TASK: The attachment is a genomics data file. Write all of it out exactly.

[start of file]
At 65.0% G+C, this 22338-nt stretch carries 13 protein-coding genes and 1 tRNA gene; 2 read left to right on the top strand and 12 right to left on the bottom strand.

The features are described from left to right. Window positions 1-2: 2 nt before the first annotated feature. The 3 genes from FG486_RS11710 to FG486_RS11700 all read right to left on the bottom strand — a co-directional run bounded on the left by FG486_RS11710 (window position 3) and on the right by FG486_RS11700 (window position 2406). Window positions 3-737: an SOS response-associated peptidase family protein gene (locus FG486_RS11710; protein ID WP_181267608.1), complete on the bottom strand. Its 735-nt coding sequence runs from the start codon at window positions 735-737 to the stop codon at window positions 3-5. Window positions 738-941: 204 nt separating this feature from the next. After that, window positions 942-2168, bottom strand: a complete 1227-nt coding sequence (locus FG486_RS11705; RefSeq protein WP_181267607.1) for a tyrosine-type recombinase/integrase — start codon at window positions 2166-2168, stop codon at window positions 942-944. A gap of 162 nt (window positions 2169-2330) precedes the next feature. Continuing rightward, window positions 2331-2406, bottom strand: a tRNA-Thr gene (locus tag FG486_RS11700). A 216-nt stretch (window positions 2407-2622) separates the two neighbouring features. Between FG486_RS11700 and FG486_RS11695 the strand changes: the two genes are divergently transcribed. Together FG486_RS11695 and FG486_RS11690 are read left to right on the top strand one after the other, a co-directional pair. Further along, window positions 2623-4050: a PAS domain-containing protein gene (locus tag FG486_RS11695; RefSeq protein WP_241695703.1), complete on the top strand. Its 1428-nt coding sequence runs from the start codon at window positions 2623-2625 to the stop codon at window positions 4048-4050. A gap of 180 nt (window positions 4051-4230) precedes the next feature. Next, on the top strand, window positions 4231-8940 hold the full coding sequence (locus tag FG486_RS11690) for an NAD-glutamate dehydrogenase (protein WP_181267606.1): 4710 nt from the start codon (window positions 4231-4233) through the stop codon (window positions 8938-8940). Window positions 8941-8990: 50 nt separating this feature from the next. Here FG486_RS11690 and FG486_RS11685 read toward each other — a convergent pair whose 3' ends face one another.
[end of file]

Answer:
At 65.0% G+C, this 22338-nt stretch carries 13 protein-coding genes and 1 tRNA gene; 2 read left to right on the top strand and 12 right to left on the bottom strand.

The features are described from left to right. Window positions 1-2: 2 nt before the first annotated feature. The 3 genes from FG486_RS11710 to FG486_RS11700 all read right to left on the bottom strand — a co-directional run bounded on the left by FG486_RS11710 (window position 3) and on the right by FG486_RS11700 (window position 2406). Window positions 3-737: an SOS response-associated peptidase family protein gene (locus FG486_RS11710; protein ID WP_181267608.1), complete on the bottom strand. Its 735-nt coding sequence runs from the start codon at window positions 735-737 to the stop codon at window positions 3-5. Window positions 738-941: 204 nt separating this feature from the next. After that, window positions 942-2168, bottom strand: a complete 1227-nt coding sequence (locus FG486_RS11705; RefSeq protein WP_181267607.1) for a tyrosine-type recombinase/integrase — start codon at window positions 2166-2168, stop codon at window positions 942-944. A gap of 162 nt (window positions 2169-2330) precedes the next feature. Continuing rightward, window positions 2331-2406, bottom strand: a tRNA-Thr gene (locus tag FG486_RS11700). A 216-nt stretch (window positions 2407-2622) separates the two neighbouring features. Between FG486_RS11700 and FG486_RS11695 the strand changes: the two genes are divergently transcribed. Together FG486_RS11695 and FG486_RS11690 are read left to right on the top strand one after the other, a co-directional pair. Further along, window positions 2623-4050: a PAS domain-containing protein gene (locus tag FG486_RS11695; RefSeq protein WP_241695703.1), complete on the top strand. Its 1428-nt coding sequence runs from the start codon at window positions 2623-2625 to the stop codon at window positions 4048-4050. A gap of 180 nt (window positions 4051-4230) precedes the next feature. Next, on the top strand, window positions 4231-8940 hold the full coding sequence (locus tag FG486_RS11690) for an NAD-glutamate dehydrogenase (protein WP_181267606.1): 4710 nt from the start codon (window positions 4231-4233) through the stop codon (window positions 8938-8940). Window positions 8941-8990: 50 nt separating this feature from the next. Here FG486_RS11690 and FG486_RS11685 read toward each other — a convergent pair whose 3' ends face one another.